How Economists Invented Austerity and Paved the Way to Fascism
"The Capital Order uses the historical record in Europe to argue that austeritytightening the belt, cutting government programsis less about budgets and debt and more about deliberately making the labor force feel insecure." * APM's Marketplace Morning Report * "Mattei reminds us that . . . austerity is a one-sided class war, conducted in numbers and defended by economists jargon. -- Aditya Chakrabortty * The Guardian * Illuminating . . . Any reader of The Capital Order will be struck by the contemporary resonances. * The New Statesman * "In our current moment, as policymakers are once again entertaining monetary tightening as a means to impose necessary hardship & discipline on working people, The Capital Order is a potent reminder of the cruel rationality of austerity." * Dissent Magazine * "Mattei shows how austerity emerged as the response of international capital to the risks to its power and wealth. Its aim was to rescue capitalism from its enemies by taming an increasingly politicized and restive class and restoring the prewar order." * History Today * [With The Capital Order], we can begin to see method in the madness: austerity is a vital bulwark in defense of the capitalist system. * Business Recorder * Its often been pointed out that austerity just doesnt achieve its stated aims of balancing the books and paying down public debt. [In Matteis] analysis the actual aim is not the stated one, it is to discipline the working population. Over the last century it would seem to have achieved that quite successfully. * The National * Shocking disparities underlie economist Clara Matteis topical study of austerity measures promoted over the past century. Focusing on 1920s liberal-democracy Britain and fascist Italy, she argues that the profitable application of austerity to these dissimilar nations licensed its use as a capitalist tool of class control. * Nature * A serious economic history of the 1920s and its fiscal and credit policies, and you should not dismiss it. -- Tyler Cowen * Marginal Revolution * Brilliantly provocative . . . powerfully argued. . . . With her history of the relationship between liberal economists and fascism, Mattei puts the skids under complacent champions of liberal democracy who today summon the fascist figure as a reassuring boogyman. . . . A round house critique of the role of liberal economics in general. -- Adam Tooze * Chartbook * "There are few books that once read manage to leave a clear idea and a full-fledged thesis imprinted on the readers mind: Chiara E. Matteis book is one of them." * The Journal of European Economic History * "Through meticulously compiled archival material, Mattei explores austerity by studying economists in the 1920s from the birthplace of liberalism (Britain) and the birthplace of fascism (Italy) to draw a provocative conclusion about its nature: 'an anti-democratic reaction to threats from bottom-up social change.' * Politics Today * A powerful critique. * Asiana Times * She argues that forcing a recession or cutting social welfare is not really about budgets and debt. This so-called economic pain is inflicted deliberately to make the labour force feel insecure and to stop demanding better conditions. * Irish Examiner * "Austeritys defenders claim that any adverse impact on employment will quickly end and will be justified by eventual success. Such is the theory. Clara Mattei will have none of it. Her vigorously written and well-researched new study, The Capital Order, insists that austerity is a class strategy, not just a policy to restore economic equilibrium." * European Review of Books * A work with remarkable resonance for the moment we are living through. I found it impossible to put down. -- James K. Galbraith Clara Mattei shows how the supposedly apolitical science of e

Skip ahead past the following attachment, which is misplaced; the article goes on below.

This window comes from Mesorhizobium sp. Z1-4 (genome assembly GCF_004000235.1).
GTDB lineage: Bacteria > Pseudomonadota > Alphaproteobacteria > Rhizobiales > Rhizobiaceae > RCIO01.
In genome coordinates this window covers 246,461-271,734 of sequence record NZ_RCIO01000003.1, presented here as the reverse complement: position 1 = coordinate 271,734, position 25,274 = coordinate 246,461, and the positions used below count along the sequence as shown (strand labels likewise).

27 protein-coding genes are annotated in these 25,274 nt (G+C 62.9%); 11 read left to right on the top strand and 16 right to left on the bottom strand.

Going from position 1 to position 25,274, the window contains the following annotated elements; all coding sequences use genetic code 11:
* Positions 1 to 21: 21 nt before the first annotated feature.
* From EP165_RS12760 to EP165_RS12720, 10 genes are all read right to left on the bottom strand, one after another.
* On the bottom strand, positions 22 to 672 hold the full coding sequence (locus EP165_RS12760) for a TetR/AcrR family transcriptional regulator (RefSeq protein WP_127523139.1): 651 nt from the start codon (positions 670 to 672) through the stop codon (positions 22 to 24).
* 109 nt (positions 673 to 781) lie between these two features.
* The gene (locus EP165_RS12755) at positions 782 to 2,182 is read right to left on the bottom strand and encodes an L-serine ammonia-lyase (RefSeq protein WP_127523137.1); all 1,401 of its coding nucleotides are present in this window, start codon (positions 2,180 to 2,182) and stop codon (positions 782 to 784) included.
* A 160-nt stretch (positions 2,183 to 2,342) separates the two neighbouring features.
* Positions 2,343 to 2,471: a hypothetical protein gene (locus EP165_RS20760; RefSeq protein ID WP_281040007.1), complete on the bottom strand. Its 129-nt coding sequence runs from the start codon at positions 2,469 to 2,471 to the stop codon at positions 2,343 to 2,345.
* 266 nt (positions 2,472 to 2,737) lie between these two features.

Clara E. Mattei is assistant professor of economics at the New School for Social Research in New York City.
Introduction Part I: War and Crisis 1 The Great War and the Economy 2 A Wholly New School of Thought 3 The Struggle for Economic Democracy 4 The New Order Part II: The Meaning of Austerity 5 International Technocrats and the Making of Austerity 6 Austerity, a British Story 7 Austerity, an Italian Story 8 Italian Austerity and Fascism through British Eyes 9 Austerity and Its Successes 10 Austerity Forever Afterword Acknowledgments Notes Bibliography Index